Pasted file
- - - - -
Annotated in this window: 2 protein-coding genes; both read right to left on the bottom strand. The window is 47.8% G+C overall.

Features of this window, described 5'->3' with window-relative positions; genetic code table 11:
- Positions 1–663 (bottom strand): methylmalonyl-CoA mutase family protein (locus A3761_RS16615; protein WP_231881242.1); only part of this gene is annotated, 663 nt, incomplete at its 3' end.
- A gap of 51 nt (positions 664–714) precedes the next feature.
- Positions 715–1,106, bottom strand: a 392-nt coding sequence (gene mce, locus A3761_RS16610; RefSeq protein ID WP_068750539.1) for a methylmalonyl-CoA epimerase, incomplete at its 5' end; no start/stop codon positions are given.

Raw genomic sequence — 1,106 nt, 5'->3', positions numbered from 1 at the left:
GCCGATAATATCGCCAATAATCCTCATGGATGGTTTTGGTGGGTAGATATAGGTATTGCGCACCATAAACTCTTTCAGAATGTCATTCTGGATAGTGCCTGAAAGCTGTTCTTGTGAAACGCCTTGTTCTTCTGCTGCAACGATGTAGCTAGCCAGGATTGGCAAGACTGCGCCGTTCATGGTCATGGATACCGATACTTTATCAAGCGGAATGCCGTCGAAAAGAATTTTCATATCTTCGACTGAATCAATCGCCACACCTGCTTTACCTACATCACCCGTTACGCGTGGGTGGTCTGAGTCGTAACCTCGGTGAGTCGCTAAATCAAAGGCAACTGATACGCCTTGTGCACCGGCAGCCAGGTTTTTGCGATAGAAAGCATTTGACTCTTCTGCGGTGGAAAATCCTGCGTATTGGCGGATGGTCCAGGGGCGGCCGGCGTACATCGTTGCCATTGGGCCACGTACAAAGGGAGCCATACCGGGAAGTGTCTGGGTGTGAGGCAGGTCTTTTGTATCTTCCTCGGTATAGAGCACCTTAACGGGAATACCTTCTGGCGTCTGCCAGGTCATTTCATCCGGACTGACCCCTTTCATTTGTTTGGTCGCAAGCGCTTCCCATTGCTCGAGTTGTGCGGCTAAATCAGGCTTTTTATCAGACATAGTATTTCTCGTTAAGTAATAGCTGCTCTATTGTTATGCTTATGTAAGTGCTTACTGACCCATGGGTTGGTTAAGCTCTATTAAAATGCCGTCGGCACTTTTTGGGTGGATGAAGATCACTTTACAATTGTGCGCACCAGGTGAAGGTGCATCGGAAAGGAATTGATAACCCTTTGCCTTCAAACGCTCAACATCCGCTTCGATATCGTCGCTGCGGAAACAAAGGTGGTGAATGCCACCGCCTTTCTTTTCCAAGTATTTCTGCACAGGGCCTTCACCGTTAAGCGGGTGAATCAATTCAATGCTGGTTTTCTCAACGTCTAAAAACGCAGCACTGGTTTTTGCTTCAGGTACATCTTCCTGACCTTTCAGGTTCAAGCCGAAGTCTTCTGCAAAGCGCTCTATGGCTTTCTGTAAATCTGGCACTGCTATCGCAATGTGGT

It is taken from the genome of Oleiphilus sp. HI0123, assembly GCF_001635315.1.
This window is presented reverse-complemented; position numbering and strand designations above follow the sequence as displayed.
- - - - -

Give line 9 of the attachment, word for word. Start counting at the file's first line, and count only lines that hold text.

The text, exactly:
This window is presented reverse-complemented; position numbering and strand designations above follow the sequence as displayed.